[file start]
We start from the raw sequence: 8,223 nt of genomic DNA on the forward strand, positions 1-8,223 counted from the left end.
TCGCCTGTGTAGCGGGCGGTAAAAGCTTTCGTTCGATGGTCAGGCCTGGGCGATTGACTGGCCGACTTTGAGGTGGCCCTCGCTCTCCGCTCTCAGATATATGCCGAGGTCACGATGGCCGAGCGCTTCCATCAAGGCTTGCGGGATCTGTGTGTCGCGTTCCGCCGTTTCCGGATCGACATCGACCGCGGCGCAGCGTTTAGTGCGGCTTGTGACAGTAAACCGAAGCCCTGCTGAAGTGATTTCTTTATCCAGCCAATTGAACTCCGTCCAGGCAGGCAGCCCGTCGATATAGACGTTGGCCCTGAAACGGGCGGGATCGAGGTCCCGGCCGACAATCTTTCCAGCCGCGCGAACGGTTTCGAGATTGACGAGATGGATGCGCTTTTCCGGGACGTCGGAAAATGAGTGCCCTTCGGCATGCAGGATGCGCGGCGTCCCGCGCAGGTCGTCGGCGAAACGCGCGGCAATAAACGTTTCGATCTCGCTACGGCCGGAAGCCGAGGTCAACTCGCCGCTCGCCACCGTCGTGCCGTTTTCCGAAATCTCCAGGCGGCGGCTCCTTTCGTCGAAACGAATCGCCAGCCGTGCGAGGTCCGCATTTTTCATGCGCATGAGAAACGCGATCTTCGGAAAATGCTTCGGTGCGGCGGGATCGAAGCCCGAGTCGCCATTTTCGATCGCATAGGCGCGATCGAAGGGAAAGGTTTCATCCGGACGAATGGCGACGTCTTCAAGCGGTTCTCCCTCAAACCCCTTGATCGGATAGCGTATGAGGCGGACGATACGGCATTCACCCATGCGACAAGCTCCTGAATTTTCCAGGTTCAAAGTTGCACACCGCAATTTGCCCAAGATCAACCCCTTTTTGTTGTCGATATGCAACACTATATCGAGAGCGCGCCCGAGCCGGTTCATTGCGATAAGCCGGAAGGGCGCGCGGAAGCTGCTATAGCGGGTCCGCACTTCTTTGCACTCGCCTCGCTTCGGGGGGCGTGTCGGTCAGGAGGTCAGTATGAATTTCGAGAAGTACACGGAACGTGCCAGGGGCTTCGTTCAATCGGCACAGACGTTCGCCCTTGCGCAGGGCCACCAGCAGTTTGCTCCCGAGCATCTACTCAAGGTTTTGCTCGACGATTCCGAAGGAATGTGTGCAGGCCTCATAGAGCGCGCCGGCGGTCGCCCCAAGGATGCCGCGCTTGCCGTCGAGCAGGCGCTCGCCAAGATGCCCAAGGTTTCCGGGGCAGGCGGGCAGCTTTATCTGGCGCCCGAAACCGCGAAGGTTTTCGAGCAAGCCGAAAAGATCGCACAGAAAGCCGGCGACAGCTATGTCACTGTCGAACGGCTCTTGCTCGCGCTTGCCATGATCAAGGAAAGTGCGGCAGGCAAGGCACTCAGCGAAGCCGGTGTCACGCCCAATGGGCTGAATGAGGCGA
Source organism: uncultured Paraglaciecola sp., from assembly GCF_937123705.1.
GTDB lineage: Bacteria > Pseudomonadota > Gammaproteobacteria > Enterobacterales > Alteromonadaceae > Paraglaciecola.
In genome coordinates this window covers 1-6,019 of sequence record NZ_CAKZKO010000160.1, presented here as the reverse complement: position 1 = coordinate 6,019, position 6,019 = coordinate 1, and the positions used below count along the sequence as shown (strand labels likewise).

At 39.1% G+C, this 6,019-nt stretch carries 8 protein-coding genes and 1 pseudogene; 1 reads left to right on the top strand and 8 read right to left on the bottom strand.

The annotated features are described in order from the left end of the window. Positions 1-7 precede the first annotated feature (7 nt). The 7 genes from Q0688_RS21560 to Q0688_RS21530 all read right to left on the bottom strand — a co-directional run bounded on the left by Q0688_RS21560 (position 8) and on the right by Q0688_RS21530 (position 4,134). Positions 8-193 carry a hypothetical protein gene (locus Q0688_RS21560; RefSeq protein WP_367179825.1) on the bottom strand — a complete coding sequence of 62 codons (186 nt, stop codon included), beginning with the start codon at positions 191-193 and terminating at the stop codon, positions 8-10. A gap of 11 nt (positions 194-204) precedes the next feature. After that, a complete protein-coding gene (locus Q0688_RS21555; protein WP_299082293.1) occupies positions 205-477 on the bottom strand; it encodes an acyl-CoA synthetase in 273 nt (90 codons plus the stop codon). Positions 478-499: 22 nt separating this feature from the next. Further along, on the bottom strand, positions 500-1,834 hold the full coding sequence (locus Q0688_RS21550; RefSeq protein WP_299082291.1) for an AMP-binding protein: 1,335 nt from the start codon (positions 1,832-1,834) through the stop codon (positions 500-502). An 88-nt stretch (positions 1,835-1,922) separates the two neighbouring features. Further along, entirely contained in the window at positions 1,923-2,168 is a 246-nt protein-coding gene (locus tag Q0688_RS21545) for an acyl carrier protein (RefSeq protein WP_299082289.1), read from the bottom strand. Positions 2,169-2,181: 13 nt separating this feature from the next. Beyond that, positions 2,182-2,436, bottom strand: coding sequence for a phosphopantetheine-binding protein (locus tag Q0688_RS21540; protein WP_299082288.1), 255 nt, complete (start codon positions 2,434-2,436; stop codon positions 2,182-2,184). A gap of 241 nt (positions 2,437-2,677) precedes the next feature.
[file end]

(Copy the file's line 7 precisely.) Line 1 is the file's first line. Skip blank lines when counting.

The annotated features are described in order from the left end of the window. Positions 1-7 precede the first annotated feature (7 nt). The 7 genes from Q0688_RS21560 to Q0688_RS21530 all read right to left on the bottom strand — a co-directional run bounded on the left by Q0688_RS21560 (position 8) and on the right by Q0688_RS21530 (position 4,134). Positions 8-193 carry a hypothetical protein gene (locus Q0688_RS21560; RefSeq protein WP_367179825.1) on the bottom strand — a complete coding sequence of 62 codons (186 nt, stop codon included), beginning with the start codon at positions 191-193 and terminating at the stop codon, positions 8-10. A gap of 11 nt (positions 194-204) precedes the next feature. After that, a complete protein-coding gene (locus Q0688_RS21555; protein WP_299082293.1) occupies positions 205-477 on the bottom strand; it encodes an acyl-CoA synthetase in 273 nt (90 codons plus the stop codon). Positions 478-499: 22 nt separating this feature from the next. Further along, on the bottom strand, positions 500-1,834 hold the full coding sequence (locus Q0688_RS21550; RefSeq protein WP_299082291.1) for an AMP-binding protein: 1,335 nt from the start codon (positions 1,832-1,834) through the stop codon (positions 500-502). An 88-nt stretch (positions 1,835-1,922) separates the two neighbouring features. Further along, entirely contained in the window at positions 1,923-2,168 is a 246-nt protein-coding gene (locus tag Q0688_RS21545) for an acyl carrier protein (RefSeq protein WP_299082289.1), read from the bottom strand. Positions 2,169-2,181: 13 nt separating this feature from the next. Beyond that, positions 2,182-2,436, bottom strand: coding sequence for a phosphopantetheine-binding protein (locus tag Q0688_RS21540; protein WP_299082288.1), 255 nt, complete (start codon positions 2,434-2,436; stop codon positions 2,182-2,184). A gap of 241 nt (positions 2,437-2,677) precedes the next feature.